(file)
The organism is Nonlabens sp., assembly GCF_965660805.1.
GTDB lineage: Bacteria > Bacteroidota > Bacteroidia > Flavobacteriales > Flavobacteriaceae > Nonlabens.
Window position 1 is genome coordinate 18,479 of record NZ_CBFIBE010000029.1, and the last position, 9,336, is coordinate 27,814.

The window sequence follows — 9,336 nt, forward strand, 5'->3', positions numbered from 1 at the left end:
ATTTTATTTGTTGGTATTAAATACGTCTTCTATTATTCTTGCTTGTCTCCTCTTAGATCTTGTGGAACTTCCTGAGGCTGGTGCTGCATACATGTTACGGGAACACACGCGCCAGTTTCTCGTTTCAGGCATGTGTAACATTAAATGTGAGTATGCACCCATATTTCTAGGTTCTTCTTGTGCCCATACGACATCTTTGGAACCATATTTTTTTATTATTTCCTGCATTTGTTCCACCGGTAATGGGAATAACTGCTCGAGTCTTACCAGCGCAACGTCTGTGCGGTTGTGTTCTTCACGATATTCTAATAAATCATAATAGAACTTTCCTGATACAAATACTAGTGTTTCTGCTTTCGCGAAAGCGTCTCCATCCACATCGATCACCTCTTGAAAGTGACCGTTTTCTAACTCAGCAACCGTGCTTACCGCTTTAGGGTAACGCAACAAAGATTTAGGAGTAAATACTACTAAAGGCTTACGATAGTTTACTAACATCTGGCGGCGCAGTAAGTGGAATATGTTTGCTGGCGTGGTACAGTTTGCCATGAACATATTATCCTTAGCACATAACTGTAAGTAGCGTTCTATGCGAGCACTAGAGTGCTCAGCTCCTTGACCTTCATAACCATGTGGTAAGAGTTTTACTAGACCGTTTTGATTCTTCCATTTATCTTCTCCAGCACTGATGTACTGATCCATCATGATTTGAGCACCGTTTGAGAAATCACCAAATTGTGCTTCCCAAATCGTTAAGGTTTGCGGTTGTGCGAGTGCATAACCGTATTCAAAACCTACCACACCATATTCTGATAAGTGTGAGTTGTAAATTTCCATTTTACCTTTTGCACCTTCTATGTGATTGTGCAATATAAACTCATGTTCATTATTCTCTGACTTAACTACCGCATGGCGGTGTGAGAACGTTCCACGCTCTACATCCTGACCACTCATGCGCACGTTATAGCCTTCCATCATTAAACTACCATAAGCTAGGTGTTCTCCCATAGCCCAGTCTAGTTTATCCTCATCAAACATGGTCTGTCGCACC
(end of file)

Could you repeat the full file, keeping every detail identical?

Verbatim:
The organism is Nonlabens sp., assembly GCF_965660805.1.
GTDB lineage: Bacteria > Bacteroidota > Bacteroidia > Flavobacteriales > Flavobacteriaceae > Nonlabens.
Window position 1 is genome coordinate 18,479 of record NZ_CBFIBE010000029.1, and the last position, 9,336, is coordinate 27,814.

The window sequence follows — 9,336 nt, forward strand, 5'->3', positions numbered from 1 at the left end:
ATTTTATTTGTTGGTATTAAATACGTCTTCTATTATTCTTGCTTGTCTCCTCTTAGATCTTGTGGAACTTCCTGAGGCTGGTGCTGCATACATGTTACGGGAACACACGCGCCAGTTTCTCGTTTCAGGCATGTGTAACATTAAATGTGAGTATGCACCCATATTTCTAGGTTCTTCTTGTGCCCATACGACATCTTTGGAACCATATTTTTTTATTATTTCCTGCATTTGTTCCACCGGTAATGGGAATAACTGCTCGAGTCTTACCAGCGCAACGTCTGTGCGGTTGTGTTCTTCACGATATTCTAATAAATCATAATAGAACTTTCCTGATACAAATACTAGTGTTTCTGCTTTCGCGAAAGCGTCTCCATCCACATCGATCACCTCTTGAAAGTGACCGTTTTCTAACTCAGCAACCGTGCTTACCGCTTTAGGGTAACGCAACAAAGATTTAGGAGTAAATACTACTAAAGGCTTACGATAGTTTACTAACATCTGGCGGCGCAGTAAGTGGAATATGTTTGCTGGCGTGGTACAGTTTGCCATGAACATATTATCCTTAGCACATAACTGTAAGTAGCGTTCTATGCGAGCACTAGAGTGCTCAGCTCCTTGACCTTCATAACCATGTGGTAAGAGTTTTACTAGACCGTTTTGATTCTTCCATTTATCTTCTCCAGCACTGATGTACTGATCCATCATGATTTGAGCACCGTTTGAGAAATCACCAAATTGTGCTTCCCAAATCGTTAAGGTTTGCGGTTGTGCGAGTGCATAACCGTATTCAAAACCTACCACACCATATTCTGATAAGTGTGAGTTGTAAATTTCCATTTTACCTTTTGCACCTTCTATGTGATTGTGCAATATAAACTCATGTTCATTATTCTCTGACTTAACTACCGCATGGCGGTGTGAGAACGTTCCACGCTCTACATCCTGACCACTCATGCGCACGTTATAGCCTTCCATCATTAAACTACCATAAGCTAGGTGTTCTCCCATAGCCCAGTCTAGTTTATCCTCATCAAACATGGTCTGTCGCACC